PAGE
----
Since this summer in London has been chilly so far, we have also added a lightweight cowl to keep the edge off! We used one skein of The Fibre Co.’s Meadow in Prairie to knit the Fairy Mist snood by Julie Crawford. This snood is a great pattern as it includes instructions to knit it in multiple weights of yarn, so you can really use any yarn you like. The only change we made was to make it a bit shorter to only use one skein.

We are happy to have this snood in the shop to show off this unusual yarn, and help everyone imagine it knit up. Meadow is a blend of Merino Wool, Baby Llama, Silk and Linen. It has a subtle drape with a slightly slubby texture from the silk and linen. The colours are slightly heathered as the different fibres take the dye in different ways, creating a final yarn with amazing depth that works well for both the lace and stocking stitch sections in the pattern.

Snood_pin

Lastly we topped the snood off with a sheep head shawl pin from Jul Designs. These white brass beauties are available as ewes or rams. They are a perfect intersection of beautiful and functional pieces. They are great worn as a brooch, shawl pin, or even a hair stick!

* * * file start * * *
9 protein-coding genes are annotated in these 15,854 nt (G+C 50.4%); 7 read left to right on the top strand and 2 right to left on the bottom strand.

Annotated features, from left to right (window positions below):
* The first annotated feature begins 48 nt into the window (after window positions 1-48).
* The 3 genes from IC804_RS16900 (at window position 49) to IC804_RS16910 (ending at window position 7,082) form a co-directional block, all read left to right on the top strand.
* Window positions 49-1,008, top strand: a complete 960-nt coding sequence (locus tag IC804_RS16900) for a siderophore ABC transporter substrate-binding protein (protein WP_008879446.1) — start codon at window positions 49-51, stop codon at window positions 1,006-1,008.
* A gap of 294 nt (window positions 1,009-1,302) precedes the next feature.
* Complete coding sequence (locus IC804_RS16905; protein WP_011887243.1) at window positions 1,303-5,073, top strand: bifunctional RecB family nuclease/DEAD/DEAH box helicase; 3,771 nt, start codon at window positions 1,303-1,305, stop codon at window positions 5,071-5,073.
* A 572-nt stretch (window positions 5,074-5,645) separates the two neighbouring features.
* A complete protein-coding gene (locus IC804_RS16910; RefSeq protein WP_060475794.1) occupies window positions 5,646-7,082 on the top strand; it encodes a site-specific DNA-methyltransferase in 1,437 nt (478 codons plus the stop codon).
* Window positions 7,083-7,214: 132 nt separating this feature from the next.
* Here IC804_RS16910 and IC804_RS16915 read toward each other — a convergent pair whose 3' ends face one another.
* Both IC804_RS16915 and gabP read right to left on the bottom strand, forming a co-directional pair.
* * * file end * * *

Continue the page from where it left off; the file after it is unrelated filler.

Take a peek at the samples in the shop the next time you are in to see these yarns and patterns in action!

Yarn Pairings for Pom Pom Issue 17 Summer 2016

Issue-17-Cover-ImageThere has been so much anticipation for this latest issue of Pom Pom here at Knit with attitude, especially after hosting the samples for Yarn Shop Day at the end of April. It’s finally here! The garments fit perfectly with our Summer Top KAL, and even better, we’ve just received loads of new summer yarns here in the shop that are just right for summer knitting. We have brand new linen and cotton/linen blends, as well as top ups and new colours in lots of other summery fibres.

altair

First up we have Altair by Joanne Scrace. This triangle shawl is a take on the granny square classic, but with a more modern twist. Worked from one corner to the next, it is easily adaptable for yardage depending on what you plan to use. We think the bright colours of Botany Lace would be a fun summer piece to pull on over summer dresses.

catchfly

Catchyfly, by Wencke Lucas is a great example of how to take a tweed yarn, something usually associated with winter, and bring it into the summer months. We think that Terra, which is wool and silk would add to that lux feel while having drape as well.

hollis